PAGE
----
Each month Reference Librarian Aurora highlights a few of her most anticipated non-fiction new releases.
Northeaster: A Story of Courage and Survival in the Blizzard of 1952 by Cathie Pelletier
Remember when it used to snow in Maine? Reading Cathie Pelletier’s bracing account of the calamities that befell Mainers during the infamous Blizzard of 1952 ought to jog your memory. Pelletier, a novelist born and raised in Allagash, lays out the story of the storm through the lives of the ordinary people who survived it, including a young mother and a firefighter from Bath. Both a fascinating window into local history and a riveting adventure tale of human resilience in the face of extreme weather, Northeaster is this winter’s Maine must-read, preferably paired with a cup of hot cocoa. Author Cathie Pelletier will be at PFL Friday, February 17 at 3 p.m.
For local history buffs, armchair storm chasers, and fans of action-packed narrative nonfiction.
The Vegan Baking Bible by Karolina Tegelaar
I spend more time than I’d like to turning down baked goods, watching other people eat baked goods whilst I sit alongside maybe nibbling a carrot (nothing against carrots), and generally not eating all of the cakes, cookies, brownies, and extravagant pastries that I would very much like to eat. What possible reason could there be for such abstinence? The fact is that an alarming proportion of the world’s baked goods are not vegan. Shocking, I know, especially when Karolina Tegelaar has proven the joys of vegan baking by “veganizing” over 300 treats in this hefty compendium of cruelty-free deliciousness. And since The Vegan Baking Bible was named Sweden’s Best Baking Cookbook of 2020, you can trust that it’s first-rate—as my mother would tell you, Swedes don’t mess around when it comes to baking.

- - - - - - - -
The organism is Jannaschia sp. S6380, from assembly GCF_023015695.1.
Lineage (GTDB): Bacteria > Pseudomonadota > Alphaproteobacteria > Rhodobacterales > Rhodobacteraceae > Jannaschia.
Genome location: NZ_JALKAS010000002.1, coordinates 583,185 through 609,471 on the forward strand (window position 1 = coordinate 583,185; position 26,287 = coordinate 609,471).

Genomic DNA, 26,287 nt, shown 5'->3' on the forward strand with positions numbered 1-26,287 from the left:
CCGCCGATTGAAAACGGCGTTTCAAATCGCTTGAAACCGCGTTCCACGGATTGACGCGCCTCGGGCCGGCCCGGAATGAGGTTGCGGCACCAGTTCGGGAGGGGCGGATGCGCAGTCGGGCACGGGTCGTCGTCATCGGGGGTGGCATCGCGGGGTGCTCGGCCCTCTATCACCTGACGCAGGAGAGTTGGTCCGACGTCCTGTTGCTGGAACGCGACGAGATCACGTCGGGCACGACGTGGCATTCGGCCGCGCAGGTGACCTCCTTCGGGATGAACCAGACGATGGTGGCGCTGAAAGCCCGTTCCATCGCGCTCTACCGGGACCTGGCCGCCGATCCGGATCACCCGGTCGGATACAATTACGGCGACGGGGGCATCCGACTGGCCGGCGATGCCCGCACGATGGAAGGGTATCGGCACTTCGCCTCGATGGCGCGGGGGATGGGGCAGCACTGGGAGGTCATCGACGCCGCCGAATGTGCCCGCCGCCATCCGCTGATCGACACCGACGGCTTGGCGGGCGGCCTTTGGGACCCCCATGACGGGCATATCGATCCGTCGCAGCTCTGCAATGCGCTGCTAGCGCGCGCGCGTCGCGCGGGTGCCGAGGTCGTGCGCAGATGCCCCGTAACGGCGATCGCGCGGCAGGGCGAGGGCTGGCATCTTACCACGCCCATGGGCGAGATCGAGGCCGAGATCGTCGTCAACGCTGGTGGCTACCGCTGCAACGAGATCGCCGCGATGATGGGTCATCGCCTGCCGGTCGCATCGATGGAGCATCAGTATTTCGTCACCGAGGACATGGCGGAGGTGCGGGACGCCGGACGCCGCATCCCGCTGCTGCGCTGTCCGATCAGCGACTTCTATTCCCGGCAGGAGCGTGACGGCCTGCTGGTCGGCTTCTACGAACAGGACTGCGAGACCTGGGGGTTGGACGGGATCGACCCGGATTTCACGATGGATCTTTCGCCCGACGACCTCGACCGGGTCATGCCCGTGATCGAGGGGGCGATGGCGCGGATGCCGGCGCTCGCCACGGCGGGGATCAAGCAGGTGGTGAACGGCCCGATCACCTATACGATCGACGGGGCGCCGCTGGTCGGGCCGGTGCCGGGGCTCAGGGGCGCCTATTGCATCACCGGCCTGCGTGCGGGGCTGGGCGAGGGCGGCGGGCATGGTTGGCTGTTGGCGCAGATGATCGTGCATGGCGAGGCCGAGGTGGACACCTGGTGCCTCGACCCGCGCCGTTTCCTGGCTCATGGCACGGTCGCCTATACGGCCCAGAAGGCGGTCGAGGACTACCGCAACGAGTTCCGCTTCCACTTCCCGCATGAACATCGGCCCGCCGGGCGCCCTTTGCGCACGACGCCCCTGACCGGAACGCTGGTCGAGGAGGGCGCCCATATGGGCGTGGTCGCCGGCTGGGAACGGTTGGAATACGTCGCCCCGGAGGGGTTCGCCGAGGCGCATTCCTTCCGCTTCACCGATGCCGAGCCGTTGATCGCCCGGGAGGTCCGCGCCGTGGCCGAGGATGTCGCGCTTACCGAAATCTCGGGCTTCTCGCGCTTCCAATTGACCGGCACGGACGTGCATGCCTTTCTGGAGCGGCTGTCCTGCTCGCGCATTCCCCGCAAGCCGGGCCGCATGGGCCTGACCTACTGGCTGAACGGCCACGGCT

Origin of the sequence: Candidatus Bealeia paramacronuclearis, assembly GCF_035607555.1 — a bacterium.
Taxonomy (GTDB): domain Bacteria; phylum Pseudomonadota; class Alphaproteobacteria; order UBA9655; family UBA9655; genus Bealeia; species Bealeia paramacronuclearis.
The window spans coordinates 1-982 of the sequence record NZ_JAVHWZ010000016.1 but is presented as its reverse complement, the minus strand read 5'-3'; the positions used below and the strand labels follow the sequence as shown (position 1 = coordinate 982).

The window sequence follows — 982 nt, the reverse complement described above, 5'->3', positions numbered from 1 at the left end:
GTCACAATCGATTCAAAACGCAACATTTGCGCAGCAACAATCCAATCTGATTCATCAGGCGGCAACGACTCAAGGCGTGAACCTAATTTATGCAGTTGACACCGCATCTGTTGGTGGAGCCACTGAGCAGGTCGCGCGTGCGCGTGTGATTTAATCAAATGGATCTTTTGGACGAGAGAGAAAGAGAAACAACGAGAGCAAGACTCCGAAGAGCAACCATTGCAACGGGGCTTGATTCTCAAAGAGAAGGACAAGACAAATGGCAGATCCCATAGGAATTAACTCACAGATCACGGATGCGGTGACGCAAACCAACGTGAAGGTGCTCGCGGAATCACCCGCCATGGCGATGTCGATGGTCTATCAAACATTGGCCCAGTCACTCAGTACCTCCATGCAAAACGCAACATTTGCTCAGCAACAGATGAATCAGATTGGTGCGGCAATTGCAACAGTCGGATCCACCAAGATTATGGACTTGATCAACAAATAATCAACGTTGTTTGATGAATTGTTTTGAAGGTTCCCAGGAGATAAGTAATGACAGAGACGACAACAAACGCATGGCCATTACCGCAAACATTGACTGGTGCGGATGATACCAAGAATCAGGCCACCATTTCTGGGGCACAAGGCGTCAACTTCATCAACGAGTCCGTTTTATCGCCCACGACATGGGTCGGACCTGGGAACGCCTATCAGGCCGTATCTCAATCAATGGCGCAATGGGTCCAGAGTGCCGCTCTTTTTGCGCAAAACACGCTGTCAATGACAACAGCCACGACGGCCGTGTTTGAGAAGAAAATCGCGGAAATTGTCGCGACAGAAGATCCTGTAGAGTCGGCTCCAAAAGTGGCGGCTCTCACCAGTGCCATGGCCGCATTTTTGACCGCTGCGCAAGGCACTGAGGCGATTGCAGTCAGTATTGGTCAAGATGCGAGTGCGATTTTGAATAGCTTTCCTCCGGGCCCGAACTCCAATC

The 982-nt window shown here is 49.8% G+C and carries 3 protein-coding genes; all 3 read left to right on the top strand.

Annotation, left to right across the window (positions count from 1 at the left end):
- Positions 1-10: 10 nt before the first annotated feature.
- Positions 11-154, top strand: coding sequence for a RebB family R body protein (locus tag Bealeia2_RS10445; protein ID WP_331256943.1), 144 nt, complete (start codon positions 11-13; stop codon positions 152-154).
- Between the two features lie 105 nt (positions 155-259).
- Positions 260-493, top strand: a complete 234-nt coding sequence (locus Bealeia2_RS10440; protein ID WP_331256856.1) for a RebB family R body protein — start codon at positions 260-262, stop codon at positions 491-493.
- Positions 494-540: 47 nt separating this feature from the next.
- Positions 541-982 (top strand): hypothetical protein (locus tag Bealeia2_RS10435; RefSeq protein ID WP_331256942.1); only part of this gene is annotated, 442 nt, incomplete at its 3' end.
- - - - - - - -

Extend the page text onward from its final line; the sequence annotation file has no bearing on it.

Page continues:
For fans of cinnamon buns, gingerbread, snickerdoodles, and Princess Cake.
Pests: How Humans Create Animal Villains by Bethany Brookshire
Squirrels, pigeons, and bears—oh my! Humans have a complicated, often strained relationship with the furry and feathered creatures who have learned to live with us. And I don’t mean the critters with whom we share our homes, affectionately called “pets,” but the ones who reside in our backyards, back alleys, and creepy basements. These animals we deem “pests,” with no affection implied. But what is it about rats, coyotes, snakes, squirrels, and sparrows that gets people so pestered? Brookshire’s book promises to answer that question, and with any luck, show the way to a truce between the species.
For fans of popular science, animal-human relations, and urban wildlife.